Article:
Brown Spots on Palm Trees

Written by will gish
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Brown Spots on Palm Trees
Disease causing pathogens prefer certain palms over others. (Jupiterimages/ Images)

Palm trees prove an ubiquitous presence in many regions of the United States, from Florida to southern California, Nevada to Texas and beyond. Gardeners and landscapers commonly use species of palm in a number of projects, from large municipal beautification projects to home lawn specimens. Two types of disease cause brown spots to appear on trees, leaf spots and bud rot. Sources recommend various tactics for dealing with instances of these diseases.

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Leaf Spots

Several pathogens cause leaf spot diseases on palm trees. These diseases result in the presence of watery legions that turn grey, red, yellow, black or brown, depending on the pathogen causing the particular disease. As the disease spreads, more and more spots appear on leaves, eventually consuming them. The fungal spores causing these diseases, such as Annellophora, Bipolaris, Cercospora, Colletotrichum, Pseudocercospora, and Stigmina transmit easily via water or wind. Determining the exact pathogen causing leaf spots in a certain specimen requires scientific examination. Leaf spot diseases commonly affect juvenile trees rather than adult trees.

Leaf Spot Management

The most important management techniques for leaf spot diseases in palm include sanitation and controlling irrigation. Because fungal diseases spread through water, eliminating overhead irrigation prevents further dissemination of the disease. Keeping leaves dry also prevents the spread of leaf spotting diseases. Increasing air circulation also helps prevent the spread of the disease to nearby specimens and serves as a general preventive measure for fungal diseases. Severely pruning infected leaves removes the disease from the tree and prevents the spread. Fungicides kill leaf spot disease though should not be the sole method of diseases treatment.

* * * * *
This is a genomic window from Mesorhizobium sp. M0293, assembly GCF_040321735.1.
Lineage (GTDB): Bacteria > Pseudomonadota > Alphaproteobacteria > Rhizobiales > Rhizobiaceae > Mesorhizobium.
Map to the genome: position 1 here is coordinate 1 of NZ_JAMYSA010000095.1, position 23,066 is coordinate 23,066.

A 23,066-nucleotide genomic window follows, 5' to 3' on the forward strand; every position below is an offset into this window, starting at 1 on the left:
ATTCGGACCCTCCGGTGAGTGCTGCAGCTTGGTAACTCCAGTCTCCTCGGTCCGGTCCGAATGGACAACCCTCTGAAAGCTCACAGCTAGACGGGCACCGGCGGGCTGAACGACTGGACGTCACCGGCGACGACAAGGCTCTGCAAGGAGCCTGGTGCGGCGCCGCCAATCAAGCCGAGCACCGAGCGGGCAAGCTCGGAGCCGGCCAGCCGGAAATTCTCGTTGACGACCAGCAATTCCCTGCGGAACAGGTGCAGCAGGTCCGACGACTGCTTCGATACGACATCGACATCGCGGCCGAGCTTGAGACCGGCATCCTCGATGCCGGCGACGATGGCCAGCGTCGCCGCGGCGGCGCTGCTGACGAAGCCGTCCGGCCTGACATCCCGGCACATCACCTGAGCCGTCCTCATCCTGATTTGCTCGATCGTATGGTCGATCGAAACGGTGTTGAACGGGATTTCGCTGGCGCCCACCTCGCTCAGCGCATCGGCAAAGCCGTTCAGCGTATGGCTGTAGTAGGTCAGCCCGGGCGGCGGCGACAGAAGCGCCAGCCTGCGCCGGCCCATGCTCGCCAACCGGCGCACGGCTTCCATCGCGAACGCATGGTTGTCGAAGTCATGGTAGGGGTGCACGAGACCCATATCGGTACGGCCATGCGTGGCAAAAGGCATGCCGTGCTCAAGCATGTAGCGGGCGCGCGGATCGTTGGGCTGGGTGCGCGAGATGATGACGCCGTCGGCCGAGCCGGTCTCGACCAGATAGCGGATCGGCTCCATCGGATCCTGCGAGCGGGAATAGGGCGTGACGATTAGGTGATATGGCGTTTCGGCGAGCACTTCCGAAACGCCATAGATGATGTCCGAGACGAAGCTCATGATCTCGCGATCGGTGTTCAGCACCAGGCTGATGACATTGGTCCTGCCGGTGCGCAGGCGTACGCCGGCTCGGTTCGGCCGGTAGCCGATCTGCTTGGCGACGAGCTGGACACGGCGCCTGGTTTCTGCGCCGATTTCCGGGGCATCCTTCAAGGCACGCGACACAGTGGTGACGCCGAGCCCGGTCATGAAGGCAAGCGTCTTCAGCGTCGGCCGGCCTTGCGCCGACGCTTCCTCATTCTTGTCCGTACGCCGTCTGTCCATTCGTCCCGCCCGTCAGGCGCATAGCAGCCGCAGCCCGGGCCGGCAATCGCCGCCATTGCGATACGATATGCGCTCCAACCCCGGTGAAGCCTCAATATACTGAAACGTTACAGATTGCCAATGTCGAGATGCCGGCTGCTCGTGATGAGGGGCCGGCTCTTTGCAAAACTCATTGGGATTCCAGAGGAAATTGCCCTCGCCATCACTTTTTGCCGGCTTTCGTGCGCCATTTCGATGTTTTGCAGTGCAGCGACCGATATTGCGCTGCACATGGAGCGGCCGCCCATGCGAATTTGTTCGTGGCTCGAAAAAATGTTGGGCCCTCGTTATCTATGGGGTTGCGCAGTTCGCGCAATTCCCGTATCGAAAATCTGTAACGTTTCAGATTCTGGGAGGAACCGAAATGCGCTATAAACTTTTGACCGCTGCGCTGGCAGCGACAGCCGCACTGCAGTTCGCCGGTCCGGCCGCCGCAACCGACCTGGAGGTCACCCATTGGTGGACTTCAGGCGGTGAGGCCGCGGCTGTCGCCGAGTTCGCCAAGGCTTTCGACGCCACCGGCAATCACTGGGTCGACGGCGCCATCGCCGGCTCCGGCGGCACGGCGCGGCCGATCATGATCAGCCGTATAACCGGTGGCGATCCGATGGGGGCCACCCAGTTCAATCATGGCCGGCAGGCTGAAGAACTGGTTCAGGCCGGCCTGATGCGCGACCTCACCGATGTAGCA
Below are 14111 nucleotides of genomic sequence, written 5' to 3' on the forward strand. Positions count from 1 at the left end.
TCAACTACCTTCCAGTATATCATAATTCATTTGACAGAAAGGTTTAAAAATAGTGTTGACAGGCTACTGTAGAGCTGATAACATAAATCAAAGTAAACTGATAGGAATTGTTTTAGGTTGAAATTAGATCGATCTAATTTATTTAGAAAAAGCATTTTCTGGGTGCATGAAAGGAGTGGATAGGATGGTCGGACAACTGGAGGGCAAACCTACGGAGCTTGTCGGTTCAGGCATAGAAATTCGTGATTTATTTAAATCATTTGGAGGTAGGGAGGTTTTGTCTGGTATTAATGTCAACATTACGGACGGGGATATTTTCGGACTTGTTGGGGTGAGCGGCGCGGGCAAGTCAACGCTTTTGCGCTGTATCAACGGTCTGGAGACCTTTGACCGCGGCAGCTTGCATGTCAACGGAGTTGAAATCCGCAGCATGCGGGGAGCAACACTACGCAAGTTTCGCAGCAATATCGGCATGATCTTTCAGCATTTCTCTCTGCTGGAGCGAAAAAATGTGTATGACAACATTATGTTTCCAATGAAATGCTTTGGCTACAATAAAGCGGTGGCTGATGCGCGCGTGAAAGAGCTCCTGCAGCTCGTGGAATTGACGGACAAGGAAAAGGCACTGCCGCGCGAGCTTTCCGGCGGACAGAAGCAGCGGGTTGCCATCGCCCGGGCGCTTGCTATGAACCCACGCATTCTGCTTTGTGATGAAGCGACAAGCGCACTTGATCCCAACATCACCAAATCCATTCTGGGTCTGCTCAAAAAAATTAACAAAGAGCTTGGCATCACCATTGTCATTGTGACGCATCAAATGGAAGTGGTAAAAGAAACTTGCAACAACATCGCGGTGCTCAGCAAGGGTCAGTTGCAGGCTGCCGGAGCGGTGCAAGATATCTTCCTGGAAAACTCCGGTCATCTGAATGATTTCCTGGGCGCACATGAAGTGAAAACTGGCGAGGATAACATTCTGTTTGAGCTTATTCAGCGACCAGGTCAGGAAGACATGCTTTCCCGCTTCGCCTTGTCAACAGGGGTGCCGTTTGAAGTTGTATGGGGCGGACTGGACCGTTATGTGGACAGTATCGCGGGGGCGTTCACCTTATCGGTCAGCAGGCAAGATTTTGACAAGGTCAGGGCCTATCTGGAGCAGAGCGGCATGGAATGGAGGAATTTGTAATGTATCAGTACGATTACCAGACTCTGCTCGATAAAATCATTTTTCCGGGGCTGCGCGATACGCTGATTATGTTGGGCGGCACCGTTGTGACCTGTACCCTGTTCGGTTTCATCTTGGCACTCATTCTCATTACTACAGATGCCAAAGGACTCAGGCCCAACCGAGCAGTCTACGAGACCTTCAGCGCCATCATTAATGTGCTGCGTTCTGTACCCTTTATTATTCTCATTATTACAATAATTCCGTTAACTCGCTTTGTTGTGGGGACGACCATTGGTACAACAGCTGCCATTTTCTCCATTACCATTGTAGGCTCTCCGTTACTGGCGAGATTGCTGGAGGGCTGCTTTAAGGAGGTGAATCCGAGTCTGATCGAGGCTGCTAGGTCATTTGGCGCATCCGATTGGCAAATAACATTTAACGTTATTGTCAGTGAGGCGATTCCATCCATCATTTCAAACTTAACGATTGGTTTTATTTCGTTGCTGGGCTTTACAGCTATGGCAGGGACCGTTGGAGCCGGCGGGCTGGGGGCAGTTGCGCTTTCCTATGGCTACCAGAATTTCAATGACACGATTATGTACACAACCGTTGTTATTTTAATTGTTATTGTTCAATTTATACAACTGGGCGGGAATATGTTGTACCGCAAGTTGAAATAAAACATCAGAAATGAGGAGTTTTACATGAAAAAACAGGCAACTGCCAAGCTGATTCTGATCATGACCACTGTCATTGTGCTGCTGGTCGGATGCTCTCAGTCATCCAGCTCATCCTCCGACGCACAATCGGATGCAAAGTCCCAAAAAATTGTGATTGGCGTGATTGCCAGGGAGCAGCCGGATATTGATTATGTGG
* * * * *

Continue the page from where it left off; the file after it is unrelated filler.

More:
Bud Rot

Bud rot is another fungal disease caused by one of a number of pathogens, particularly those of the Phytophthora and Thielaviopsis genera. In Florida, the disease proves particularly prevalent in coconut palm species. Trees affected with bud rot display brown, sunken spots throughout the plant. Leaves wilt and wither, turning greyish brown and darkening in hue as they collapse. The disease typically affects the youngest parts of a plant first and may take as long as six months to appear on old growth.

Bud Rot Management

Bud rot spreads through water, like other fungal diseases, and proves worse with wet leaves. Avoiding overhead irrigation proves key in bud rot management. According to horticulturalists at Clemson University, palms affected with bud rot rarely recover. The most effective means of managing the disease entails removing and destroying infected plants. Fungicides such as copper hydroxide or copper salts of fatty acids can be used as a pre-emptive means of combating the disease.

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